By AHMED AL-HAJ, Associated Press
SANAA, Yemen (AP) — Al-Qaida claimed responsibility on Wednesday for a daring weekend assault on a military base in southern Yemen, killing nearly 200 soldiers, the bloodiest battle in a year of turmoil.
In the aftermath of the brazen al-Qaida attack, the U.N. envoy to Yemen warned Wednesday that the terror group has gained ground during the country's political crisis.
Al-Qaida's Yemen branch said in a statement posted on several jihadi websites that it carried out the attack in reaction to the military's plans to sweep through its strongholds in the city of Zinjibar, the provisional capital of southern Abyan province.
The al-Qaida assault has stepped up pressure on newly inaugurated President Abed Rabbo Mansour Hadi to follow through on pledges to purge the army of officers loyal to his predecessor, Ali Abdullah Saleh.
For the third day, tens of thousands of Yemenis demonstrated in cities across the country, demanding that Hadi prosecute army commanders suspected of negligence or collaborating with al-Qaida in the Sunday attack.
In response to the protesters' demands, the Yemeni interim government pledged to speed up restructuring the army and said that "negligent" army commanders "will be punished."
Al-Qaida took advantage of last year's uprising against Saleh to seize several towns in the south. Poorly equipped and trained Yemeni armed forces have failed to regain control.
The U.S. considers the Yemen branch of al-Qaida one of its most dangerous. U.S. aircraft have targeted leaders of the branch in the past.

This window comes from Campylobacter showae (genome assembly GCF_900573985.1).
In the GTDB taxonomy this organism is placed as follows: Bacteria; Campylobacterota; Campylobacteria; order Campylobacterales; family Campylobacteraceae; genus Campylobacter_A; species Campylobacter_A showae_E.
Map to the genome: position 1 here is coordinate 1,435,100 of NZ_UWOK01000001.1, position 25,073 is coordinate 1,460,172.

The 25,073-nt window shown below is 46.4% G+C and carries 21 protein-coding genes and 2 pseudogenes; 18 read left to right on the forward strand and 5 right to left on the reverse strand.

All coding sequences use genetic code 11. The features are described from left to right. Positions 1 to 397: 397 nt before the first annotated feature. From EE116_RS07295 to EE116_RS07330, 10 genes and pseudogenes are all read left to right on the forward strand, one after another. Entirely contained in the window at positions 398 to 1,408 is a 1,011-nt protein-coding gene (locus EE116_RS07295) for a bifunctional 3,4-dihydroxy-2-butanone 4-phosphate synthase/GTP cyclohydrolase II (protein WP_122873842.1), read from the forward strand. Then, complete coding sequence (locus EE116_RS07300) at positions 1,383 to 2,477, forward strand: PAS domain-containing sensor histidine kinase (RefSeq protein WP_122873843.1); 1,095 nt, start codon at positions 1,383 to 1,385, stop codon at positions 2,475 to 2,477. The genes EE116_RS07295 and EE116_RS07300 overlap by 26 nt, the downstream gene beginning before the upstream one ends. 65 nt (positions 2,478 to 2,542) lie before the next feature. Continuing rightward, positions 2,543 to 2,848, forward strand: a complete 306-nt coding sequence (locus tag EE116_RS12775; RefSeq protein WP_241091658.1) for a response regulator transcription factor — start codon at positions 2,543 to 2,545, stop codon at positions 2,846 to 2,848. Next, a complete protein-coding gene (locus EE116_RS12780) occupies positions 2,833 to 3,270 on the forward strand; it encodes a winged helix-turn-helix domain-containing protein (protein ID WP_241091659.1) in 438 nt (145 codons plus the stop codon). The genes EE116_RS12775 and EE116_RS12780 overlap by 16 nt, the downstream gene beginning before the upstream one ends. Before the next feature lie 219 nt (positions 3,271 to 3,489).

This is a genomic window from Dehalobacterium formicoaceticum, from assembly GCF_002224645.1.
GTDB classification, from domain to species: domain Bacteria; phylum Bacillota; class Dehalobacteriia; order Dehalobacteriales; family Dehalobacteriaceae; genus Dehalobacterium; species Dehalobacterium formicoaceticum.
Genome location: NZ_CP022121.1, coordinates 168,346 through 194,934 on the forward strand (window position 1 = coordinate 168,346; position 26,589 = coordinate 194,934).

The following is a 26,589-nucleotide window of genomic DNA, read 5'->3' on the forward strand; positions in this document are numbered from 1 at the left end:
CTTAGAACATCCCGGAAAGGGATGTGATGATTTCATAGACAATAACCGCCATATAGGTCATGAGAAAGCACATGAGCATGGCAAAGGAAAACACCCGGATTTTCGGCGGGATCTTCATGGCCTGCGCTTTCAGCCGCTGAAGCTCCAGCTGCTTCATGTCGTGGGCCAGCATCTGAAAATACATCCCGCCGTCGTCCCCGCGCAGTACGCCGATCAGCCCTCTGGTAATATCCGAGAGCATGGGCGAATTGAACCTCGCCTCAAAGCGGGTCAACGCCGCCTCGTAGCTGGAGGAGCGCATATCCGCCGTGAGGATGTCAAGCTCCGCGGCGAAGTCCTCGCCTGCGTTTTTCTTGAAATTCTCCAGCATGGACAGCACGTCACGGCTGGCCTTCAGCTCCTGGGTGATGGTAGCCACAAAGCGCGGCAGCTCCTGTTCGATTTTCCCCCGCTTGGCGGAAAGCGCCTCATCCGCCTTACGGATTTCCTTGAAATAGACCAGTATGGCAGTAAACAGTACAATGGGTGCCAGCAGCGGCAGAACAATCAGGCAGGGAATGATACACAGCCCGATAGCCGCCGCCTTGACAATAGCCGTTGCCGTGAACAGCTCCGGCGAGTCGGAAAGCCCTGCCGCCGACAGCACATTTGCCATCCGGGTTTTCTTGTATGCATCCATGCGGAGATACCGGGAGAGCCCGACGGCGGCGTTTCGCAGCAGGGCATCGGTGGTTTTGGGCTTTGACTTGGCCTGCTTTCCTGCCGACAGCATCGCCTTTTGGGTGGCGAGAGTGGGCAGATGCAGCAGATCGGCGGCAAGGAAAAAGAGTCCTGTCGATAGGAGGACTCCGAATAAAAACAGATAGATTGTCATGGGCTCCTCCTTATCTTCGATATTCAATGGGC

U.N. envoy Jamal Benomar told reporters after briefing the U.N. Security Council Wednesday that the collapse of state authority in a number of areas around the country has benefited al-Qaida.
Benomar also warned of a growing humanitarian crisis in Yemen, where he said the political turmoil has left a quarter of the people in the nation of 25 million without enough food.
Witnesses in the town of Jaar, located near Zinjibar, said that hundreds of families have fled the town, fearing new clashes between al-Qaida-linked militants and government forces.
Tawfiq Hashim, a teacher from Jaar, said militants have been distributing flyers urging residents not to leave their houses.
The International Committee of the Red Cross, which has a team treating the wounded in Jaar, said in a statement Wednesday that the situation in the town is "tense."
The battle "left scores of people wounded or dead on both sides," said Eric Marclay, the head of the ICRC in Yemen.
In the aftermath of the Sunday attack, military officials said death toll among government forces has reached 185.
Al-Qaida militants overran a base near the town of Zinjibar and shot soldiers in their sleep. Some of the bodies recovered afterward were missing heads, and others were mutilated. Another 55 soldiers were reported captured with 32 attackers killed.
In its statement, al-Qaida gave different casualty figures: 100 soldiers killed and 73 captured. It said only two militants were killed. It was not possible to reconcile the two sets of figures.
The militants' statement said they captured weapons, including a tank and Katyusha rocket launchers.
Saleh was replaced as president by Hadi last month as part of a U.S.-backed, Gulf Arab-initiated deal, which Washington hopes will allow Yemen's central government to rebuild its authority and uproot the militants from the south.
Yemeni activists say the army is still packed with Saleh supporters chosen for loyalty rather than competence, who have been lax in taking the fight to al-Qaida and may even have struck local deals with the militants.
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